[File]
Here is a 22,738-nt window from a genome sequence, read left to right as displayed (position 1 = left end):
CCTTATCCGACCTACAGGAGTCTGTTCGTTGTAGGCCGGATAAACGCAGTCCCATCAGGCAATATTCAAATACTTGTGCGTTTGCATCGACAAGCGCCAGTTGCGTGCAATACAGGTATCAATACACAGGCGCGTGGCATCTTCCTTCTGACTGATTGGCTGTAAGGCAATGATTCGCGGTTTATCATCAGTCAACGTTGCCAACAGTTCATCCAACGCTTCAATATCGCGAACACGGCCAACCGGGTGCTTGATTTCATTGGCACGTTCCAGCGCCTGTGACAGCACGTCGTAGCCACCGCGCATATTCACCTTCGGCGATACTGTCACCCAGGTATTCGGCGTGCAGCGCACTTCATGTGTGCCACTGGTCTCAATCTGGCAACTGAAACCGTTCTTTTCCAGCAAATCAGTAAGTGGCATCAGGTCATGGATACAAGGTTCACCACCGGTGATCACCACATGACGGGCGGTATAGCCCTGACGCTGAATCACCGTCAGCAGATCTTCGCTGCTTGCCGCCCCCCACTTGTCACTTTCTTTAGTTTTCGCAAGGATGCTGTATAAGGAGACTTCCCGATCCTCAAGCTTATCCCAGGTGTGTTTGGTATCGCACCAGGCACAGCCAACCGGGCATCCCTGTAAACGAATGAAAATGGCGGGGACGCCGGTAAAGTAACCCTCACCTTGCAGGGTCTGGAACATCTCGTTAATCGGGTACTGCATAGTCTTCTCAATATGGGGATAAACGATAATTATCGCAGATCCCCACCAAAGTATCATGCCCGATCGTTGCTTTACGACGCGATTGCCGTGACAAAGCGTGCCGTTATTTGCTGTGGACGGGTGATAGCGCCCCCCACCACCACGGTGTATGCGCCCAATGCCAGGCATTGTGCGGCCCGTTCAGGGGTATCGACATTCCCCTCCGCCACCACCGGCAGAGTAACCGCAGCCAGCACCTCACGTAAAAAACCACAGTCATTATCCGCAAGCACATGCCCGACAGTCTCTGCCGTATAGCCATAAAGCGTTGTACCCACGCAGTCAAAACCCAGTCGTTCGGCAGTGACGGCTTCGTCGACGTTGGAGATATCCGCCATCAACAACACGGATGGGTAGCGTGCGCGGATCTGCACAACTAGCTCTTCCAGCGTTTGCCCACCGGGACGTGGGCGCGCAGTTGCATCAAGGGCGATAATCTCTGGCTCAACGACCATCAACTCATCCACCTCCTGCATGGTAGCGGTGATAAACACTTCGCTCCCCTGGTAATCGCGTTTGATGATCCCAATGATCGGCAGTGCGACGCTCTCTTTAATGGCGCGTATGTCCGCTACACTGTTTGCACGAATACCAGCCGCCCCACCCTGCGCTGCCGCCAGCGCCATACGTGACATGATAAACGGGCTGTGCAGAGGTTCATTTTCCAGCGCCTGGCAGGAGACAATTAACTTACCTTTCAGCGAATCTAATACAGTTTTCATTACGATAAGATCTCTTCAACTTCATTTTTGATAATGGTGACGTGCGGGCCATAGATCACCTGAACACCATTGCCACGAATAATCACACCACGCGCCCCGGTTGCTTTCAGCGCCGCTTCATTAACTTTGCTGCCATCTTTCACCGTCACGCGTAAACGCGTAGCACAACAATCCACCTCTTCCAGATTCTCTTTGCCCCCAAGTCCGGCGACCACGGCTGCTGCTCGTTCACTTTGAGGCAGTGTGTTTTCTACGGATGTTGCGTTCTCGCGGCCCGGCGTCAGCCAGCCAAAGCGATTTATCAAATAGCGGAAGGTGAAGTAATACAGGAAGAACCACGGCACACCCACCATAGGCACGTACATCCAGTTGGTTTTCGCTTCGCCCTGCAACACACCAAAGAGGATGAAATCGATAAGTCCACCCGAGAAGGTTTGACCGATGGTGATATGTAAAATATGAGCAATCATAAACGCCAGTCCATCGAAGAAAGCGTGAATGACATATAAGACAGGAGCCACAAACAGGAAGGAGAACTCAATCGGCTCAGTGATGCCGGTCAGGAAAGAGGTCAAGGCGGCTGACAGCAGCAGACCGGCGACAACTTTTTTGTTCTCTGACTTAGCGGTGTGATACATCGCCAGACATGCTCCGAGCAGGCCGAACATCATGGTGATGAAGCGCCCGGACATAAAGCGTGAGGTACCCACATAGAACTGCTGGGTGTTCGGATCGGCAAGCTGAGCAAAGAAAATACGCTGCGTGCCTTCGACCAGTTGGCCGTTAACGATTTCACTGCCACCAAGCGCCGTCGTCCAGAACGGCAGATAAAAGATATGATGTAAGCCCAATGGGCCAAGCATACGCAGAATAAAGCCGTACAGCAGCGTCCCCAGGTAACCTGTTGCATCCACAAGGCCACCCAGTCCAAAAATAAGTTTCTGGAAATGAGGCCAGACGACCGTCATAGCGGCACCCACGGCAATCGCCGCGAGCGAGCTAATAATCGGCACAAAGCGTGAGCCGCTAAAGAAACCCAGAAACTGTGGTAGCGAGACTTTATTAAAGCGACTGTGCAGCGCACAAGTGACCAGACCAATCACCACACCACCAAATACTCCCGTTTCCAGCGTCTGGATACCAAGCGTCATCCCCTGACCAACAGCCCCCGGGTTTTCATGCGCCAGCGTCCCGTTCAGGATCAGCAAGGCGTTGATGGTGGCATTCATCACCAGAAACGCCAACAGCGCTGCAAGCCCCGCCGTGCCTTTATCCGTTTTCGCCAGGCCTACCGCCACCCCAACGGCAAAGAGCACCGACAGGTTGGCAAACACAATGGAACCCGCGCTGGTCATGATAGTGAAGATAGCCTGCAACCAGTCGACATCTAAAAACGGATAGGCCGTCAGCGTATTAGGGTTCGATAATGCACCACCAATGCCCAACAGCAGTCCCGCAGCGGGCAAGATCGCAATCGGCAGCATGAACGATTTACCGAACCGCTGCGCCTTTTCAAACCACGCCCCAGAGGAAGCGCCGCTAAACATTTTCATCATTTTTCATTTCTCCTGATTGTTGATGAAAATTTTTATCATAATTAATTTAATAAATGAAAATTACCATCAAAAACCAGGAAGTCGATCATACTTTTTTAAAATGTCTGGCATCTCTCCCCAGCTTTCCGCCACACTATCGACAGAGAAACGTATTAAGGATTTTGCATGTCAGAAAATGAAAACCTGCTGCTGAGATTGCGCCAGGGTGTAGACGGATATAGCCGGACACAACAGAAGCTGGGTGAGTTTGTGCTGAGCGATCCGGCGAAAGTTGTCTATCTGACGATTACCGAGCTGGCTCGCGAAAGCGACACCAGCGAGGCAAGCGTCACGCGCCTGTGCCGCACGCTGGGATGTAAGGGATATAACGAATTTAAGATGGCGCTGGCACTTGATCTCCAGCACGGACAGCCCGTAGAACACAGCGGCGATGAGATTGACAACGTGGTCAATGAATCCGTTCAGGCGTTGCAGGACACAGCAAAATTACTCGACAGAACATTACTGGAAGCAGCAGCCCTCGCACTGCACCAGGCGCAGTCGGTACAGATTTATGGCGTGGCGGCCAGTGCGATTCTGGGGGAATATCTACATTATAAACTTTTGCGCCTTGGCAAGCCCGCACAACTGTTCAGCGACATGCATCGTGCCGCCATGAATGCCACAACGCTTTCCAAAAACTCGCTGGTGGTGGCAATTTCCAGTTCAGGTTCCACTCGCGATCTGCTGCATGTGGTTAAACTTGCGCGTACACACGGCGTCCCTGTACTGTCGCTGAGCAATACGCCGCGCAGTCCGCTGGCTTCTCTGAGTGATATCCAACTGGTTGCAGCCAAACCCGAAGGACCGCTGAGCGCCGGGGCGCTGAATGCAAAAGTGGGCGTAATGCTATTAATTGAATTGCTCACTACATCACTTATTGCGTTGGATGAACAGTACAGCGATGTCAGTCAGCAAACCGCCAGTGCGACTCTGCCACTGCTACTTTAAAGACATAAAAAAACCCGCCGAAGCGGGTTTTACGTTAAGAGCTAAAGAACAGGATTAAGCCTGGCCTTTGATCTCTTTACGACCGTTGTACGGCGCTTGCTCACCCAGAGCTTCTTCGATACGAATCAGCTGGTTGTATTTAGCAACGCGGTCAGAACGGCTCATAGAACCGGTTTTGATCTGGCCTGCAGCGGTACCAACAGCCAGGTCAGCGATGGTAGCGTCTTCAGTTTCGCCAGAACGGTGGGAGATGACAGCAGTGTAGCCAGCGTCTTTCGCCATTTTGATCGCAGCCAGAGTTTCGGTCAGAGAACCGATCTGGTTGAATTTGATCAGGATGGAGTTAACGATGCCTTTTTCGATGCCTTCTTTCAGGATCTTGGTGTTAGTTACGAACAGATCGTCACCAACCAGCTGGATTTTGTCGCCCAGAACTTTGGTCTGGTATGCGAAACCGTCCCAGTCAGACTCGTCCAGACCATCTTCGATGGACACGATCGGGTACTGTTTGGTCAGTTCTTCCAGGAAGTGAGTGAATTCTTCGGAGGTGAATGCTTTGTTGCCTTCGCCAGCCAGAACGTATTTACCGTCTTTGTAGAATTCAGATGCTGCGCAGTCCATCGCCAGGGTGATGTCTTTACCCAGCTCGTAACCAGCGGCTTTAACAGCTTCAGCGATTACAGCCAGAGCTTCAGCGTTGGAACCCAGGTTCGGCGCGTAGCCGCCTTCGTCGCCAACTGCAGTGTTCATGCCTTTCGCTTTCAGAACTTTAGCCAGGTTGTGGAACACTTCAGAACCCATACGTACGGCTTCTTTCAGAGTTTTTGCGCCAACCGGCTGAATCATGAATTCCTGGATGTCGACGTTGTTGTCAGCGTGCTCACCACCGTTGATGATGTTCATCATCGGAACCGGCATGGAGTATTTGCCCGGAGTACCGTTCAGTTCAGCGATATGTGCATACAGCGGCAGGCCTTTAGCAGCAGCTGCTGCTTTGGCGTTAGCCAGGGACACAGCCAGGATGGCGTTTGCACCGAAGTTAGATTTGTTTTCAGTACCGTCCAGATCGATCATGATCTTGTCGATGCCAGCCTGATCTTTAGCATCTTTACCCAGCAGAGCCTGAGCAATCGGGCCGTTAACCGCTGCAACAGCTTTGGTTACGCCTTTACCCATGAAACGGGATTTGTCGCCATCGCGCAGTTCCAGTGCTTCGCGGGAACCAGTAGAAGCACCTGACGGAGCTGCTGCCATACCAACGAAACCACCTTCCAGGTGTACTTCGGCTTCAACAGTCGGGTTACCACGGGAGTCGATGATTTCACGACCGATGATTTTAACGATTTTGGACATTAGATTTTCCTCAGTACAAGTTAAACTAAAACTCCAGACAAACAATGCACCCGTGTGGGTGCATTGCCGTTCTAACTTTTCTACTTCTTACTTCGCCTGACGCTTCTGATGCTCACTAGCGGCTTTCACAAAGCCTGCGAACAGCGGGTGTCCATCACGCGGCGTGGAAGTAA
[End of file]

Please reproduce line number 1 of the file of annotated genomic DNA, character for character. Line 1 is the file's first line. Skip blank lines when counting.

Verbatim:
Here is a 22,738-nt window from a genome sequence, read left to right as displayed (position 1 = left end):